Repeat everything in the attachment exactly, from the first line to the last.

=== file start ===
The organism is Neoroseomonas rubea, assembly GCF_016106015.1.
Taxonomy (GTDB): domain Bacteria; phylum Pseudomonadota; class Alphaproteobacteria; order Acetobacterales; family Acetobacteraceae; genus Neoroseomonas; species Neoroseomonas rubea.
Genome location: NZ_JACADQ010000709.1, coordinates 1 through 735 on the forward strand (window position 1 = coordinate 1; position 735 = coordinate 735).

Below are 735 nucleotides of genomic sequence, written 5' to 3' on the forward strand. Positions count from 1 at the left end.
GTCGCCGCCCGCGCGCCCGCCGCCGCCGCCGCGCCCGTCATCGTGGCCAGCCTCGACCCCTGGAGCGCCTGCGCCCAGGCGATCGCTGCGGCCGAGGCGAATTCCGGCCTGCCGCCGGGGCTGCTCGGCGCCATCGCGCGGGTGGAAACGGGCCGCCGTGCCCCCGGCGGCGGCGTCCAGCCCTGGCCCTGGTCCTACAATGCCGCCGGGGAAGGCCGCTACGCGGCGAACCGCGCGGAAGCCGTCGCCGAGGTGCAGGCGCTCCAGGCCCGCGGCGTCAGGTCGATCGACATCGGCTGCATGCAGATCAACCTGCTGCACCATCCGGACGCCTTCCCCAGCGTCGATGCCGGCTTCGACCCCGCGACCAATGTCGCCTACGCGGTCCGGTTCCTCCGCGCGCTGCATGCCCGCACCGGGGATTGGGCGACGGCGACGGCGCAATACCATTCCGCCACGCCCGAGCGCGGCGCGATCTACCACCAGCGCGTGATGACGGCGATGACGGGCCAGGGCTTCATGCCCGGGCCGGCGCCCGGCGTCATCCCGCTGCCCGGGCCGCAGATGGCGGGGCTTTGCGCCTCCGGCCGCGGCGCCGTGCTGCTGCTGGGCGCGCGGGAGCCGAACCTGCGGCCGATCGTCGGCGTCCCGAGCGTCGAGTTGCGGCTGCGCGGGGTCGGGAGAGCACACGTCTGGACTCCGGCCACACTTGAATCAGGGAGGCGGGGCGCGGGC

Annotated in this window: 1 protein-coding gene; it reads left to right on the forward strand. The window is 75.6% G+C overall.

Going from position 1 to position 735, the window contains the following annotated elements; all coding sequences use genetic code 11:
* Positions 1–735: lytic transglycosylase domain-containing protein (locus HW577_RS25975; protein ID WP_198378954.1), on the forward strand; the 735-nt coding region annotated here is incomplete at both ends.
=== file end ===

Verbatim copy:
The organism is Neoroseomonas rubea, assembly GCF_016106015.1.
Taxonomy (GTDB): domain Bacteria; phylum Pseudomonadota; class Alphaproteobacteria; order Acetobacterales; family Acetobacteraceae; genus Neoroseomonas; species Neoroseomonas rubea.
Genome location: NZ_JACADQ010000709.1, coordinates 1 through 735 on the forward strand (window position 1 = coordinate 1; position 735 = coordinate 735).

Below are 735 nucleotides of genomic sequence, written 5' to 3' on the forward strand. Positions count from 1 at the left end.
GTCGCCGCCCGCGCGCCCGCCGCCGCCGCCGCGCCCGTCATCGTGGCCAGCCTCGACCCCTGGAGCGCCTGCGCCCAGGCGATCGCTGCGGCCGAGGCGAATTCCGGCCTGCCGCCGGGGCTGCTCGGCGCCATCGCGCGGGTGGAAACGGGCCGCCGTGCCCCCGGCGGCGGCGTCCAGCCCTGGCCCTGGTCCTACAATGCCGCCGGGGAAGGCCGCTACGCGGCGAACCGCGCGGAAGCCGTCGCCGAGGTGCAGGCGCTCCAGGCCCGCGGCGTCAGGTCGATCGACATCGGCTGCATGCAGATCAACCTGCTGCACCATCCGGACGCCTTCCCCAGCGTCGATGCCGGCTTCGACCCCGCGACCAATGTCGCCTACGCGGTCCGGTTCCTCCGCGCGCTGCATGCCCGCACCGGGGATTGGGCGACGGCGACGGCGCAATACCATTCCGCCACGCCCGAGCGCGGCGCGATCTACCACCAGCGCGTGATGACGGCGATGACGGGCCAGGGCTTCATGCCCGGGCCGGCGCCCGGCGTCATCCCGCTGCCCGGGCCGCAGATGGCGGGGCTTTGCGCCTCCGGCCGCGGCGCCGTGCTGCTGCTGGGCGCGCGGGAGCCGAACCTGCGGCCGATCGTCGGCGTCCCGAGCGTCGAGTTGCGGCTGCGCGGGGTCGGGAGAGCACACGTCTGGACTCCGGCCACACTTGAATCAGGGAGGCGGGGCGCGGGC

Annotated in this window: 1 protein-coding gene; it reads left to right on the forward strand. The window is 75.6% G+C overall.

Going from position 1 to position 735, the window contains the following annotated elements; all coding sequences use genetic code 11:
* Positions 1–735: lytic transglycosylase domain-containing protein (locus HW577_RS25975; protein ID WP_198378954.1), on the forward strand; the 735-nt coding region annotated here is incomplete at both ends.